Disclosed embodiments provide a system, method, and computer readable medium for automatic and dynamic control of optimizer settings in a large complex system environment. The optimizer may pursue more aggressive query execution plans and switch to a more conservative approach in cases of actual observed inaccuracies.

BRIEF DESCRIPTION OF THE DRAWINGS

Aspects of the present disclosure are best understood from the following detailed description when read with the accompanying figures, in which:

FIG. 1 depicts a diagrammatic representation of an exemplary architecture for a large database system that is suited for implementing mechanisms that control an optimizer's execution plan of a query in accordance with disclosed embodiments;

FIG. 2 depicts a diagrammatic representation of a sample architecture for one node of the database system depicted in FIG. 1;

FIG. 3 is a diagrammatic representation of a parsing engine implemented in accordance with an embodiment;

FIG. 4 is a diagrammatic representation of a parser implemented in accordance with an embodiment;

FIG. 5 is a flowchart of an optimizer parameter specification routine implemented in accordance with disclosed embodiments; and

FIG. 6 is a flowchart of an optimizer query processing routine implemented in accordance with disclosed embodiments.

DETAILED DESCRIPTION

It is to be understood that the following disclosure provides many different embodiments or examples for implementing different features of various embodiments. Specific examples of components and arrangements are described below to simplify the present disclosure. These are, of course, merely examples and are not intended to be limiting.

No mechanisms are currently available that provide for proactively controlling an optimizer's pursuit of robustness for individual workloads or queries by mechanisms integrated with an automated management system. In accordance with disclosed embodiments, automated management system mechanisms provide features that assist a user in setting and adjusting the Optimizer's pursuit of robustness for individual workloads or queries.

FIG. 1 depicts a diagrammatic representation of an exemplary architecture for a large database system 100, such as a Teradata Active Data Warehousing System, that is suited for implementing mechanisms that control an optimizer's pursuit of robustness in accordance with disclosed embodiments.

The database system 100 includes a relational database management system (RDBMS) 160 built upon a massively parallel processing (MPP) system 150. As shown, the database system 100 includes one or more processing nodes 105 1 . . . Y that manage the storage and retrieval of data in data-storage facilities 110 1 . . . Y. Each of the processing nodes may host one or more physical or virtual processing modules, such as one or more access module processors (AMPs). Each of the processing nodes 105 1 . . . Y manages a portion of a database that is stored in a corresponding one of the data-storage facilities 110 1 . . . Y. Each of the data-storage facilities 110 1 . . . Y includes one or more disk drives or other storage medium.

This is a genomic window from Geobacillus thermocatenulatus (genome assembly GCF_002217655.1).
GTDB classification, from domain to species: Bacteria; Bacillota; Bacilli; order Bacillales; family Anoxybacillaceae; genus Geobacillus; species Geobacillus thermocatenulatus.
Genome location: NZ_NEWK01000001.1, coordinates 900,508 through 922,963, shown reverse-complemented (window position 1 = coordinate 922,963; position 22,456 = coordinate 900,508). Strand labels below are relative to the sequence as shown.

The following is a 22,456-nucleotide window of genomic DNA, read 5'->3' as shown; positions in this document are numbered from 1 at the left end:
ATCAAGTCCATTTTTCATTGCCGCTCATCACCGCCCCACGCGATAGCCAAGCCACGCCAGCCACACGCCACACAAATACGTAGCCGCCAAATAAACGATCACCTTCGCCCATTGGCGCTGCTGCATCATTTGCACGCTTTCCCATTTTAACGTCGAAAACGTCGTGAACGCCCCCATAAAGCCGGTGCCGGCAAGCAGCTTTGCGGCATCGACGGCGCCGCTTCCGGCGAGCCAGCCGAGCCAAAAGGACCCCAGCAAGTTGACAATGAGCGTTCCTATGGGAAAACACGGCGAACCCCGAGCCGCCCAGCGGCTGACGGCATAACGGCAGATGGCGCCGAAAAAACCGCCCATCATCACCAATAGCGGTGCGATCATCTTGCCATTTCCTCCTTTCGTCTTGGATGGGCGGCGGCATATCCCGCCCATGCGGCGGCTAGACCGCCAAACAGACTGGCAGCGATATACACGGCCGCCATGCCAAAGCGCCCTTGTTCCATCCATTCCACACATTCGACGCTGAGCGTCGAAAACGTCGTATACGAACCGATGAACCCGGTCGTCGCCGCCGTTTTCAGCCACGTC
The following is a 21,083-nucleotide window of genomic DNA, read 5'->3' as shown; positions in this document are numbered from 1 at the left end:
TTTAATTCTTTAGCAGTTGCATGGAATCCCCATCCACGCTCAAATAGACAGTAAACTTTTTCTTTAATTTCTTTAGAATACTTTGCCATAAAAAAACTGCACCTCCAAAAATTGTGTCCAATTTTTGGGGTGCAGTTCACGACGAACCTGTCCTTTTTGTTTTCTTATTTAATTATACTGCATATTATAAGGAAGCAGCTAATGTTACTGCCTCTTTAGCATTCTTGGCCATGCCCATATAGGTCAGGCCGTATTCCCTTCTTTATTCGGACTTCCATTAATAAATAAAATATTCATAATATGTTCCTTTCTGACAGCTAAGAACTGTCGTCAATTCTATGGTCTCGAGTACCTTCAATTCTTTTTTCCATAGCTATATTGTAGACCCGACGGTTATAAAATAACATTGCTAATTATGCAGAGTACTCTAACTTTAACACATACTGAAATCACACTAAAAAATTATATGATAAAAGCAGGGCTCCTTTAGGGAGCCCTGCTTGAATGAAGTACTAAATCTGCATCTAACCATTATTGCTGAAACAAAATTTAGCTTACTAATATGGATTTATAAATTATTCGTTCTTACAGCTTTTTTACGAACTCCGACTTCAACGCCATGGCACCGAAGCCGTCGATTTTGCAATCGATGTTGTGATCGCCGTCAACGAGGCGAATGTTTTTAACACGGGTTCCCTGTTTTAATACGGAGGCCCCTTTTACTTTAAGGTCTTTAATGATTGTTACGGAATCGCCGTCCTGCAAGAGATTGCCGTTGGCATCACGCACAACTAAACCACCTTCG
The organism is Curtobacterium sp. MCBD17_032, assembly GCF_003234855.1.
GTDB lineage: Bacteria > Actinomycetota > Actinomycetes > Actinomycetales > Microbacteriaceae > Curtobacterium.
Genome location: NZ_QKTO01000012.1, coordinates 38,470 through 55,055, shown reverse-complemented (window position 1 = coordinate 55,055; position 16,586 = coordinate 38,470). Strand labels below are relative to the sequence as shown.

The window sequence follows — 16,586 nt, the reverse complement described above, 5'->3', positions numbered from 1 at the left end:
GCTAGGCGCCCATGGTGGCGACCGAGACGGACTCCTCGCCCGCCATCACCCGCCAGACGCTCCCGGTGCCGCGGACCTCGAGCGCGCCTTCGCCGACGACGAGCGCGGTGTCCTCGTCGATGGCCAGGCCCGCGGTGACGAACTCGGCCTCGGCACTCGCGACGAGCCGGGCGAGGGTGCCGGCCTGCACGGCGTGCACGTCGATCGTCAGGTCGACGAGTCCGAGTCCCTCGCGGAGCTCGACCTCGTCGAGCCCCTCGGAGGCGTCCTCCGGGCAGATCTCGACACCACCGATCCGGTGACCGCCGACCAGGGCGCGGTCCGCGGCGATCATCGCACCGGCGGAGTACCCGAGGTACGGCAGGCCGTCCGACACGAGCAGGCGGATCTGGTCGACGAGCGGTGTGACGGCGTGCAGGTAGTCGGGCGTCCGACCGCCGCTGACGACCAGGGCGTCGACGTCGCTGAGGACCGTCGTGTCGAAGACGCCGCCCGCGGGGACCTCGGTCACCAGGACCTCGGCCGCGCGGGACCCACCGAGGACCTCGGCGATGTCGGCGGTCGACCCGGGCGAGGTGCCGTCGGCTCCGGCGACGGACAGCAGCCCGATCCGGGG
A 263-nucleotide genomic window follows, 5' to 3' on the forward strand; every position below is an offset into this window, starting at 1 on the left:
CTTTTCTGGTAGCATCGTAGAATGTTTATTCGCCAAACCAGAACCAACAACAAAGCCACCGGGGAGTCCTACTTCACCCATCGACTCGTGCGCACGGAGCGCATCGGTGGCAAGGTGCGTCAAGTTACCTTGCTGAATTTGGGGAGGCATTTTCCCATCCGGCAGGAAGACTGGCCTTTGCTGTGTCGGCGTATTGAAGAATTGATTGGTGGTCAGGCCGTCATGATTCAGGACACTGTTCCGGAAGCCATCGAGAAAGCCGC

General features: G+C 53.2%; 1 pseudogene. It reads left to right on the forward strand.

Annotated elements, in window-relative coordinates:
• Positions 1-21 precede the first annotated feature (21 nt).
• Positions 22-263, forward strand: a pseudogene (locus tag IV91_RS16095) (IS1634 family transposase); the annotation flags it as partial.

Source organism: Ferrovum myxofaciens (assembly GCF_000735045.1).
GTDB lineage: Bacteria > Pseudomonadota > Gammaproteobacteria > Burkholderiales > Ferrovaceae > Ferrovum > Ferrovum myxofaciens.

The system stores data in one or more tables in the data-storage facilities 110 1 . . . Y. The rows 115 1 . . . Y of the tables are stored across multiple data-storage facilities 110 1 . . . Y to ensure that the system workload is distributed evenly across the processing nodes 105 1 . . . Y. A parsing engine 120 organizes the storage of data and the distribution of table rows 115 1 . . . Y among the processing nodes 105 1 . . . Y and accesses processing nodes 105 1 . . . Y via an interconnect 130. The parsing engine 120 also coordinates the retrieval of data from the data-storage facilities 110 1 . . . Y in response to queries received from a user, such as one at a client computer system 135 connected to the database system 100 through a network 125 connection. The client computer system 135 may run a dynamic workload manager (DWM) client 140. The parsing engine 120, on receiving an incoming database query, applies an optimizer 122 component to the query to assess the best plan for execution of the query. Selecting the optimal query-execution plan includes, among other things, identifying which of the processing nodes 105 1 . . . Y are involved in executing the query and which database tables are involved in the query, as well as choosing which data-manipulation techniques will serve best in satisfying the conditions of the query. To this end, the parser and/or optimizer may access a data dictionary 124 that specifies the organization, contents, and conventions of one or more databases. For example, the data dictionary 124 may specify the names and descriptions of various tables maintained by the MPP system 150 as well as fields of each database. Further, the data dictionary 124 may specify the type, length, and/or other various characteristics of the stored tables. The database system typically receives queries in a standard format, such as the Structured Query Language (SQL) put forth by the American National Standards Institute (ANSI).

The system 100 may include an active system management (ASM) 126 module. The ASM may be implemented as a “closed-loop” system management (CLSM) architecture capable of satisfying a set of workload-specific goals. In other words, the system is a goal-oriented workload management system capable of supporting complex workloads and capable of self-adjusting to various types of workloads. The ASM 126 is communicatively interfaced with the optimizer 122 and is adapted to convey a confidence threshold parameter, T, (described more fully hereinbelow) and associated parameters to the optimizer 122. Further, the ASM 126 is communicatively interfaced with a dispatcher 123 to receive query execution plan costs therefrom, and to facilitate query exception monitoring and automated modifications of confidence threshold parameters in accordance with disclosed embodiments. Further, the DWM client 140 is communicatively interfaced with the ASM 126.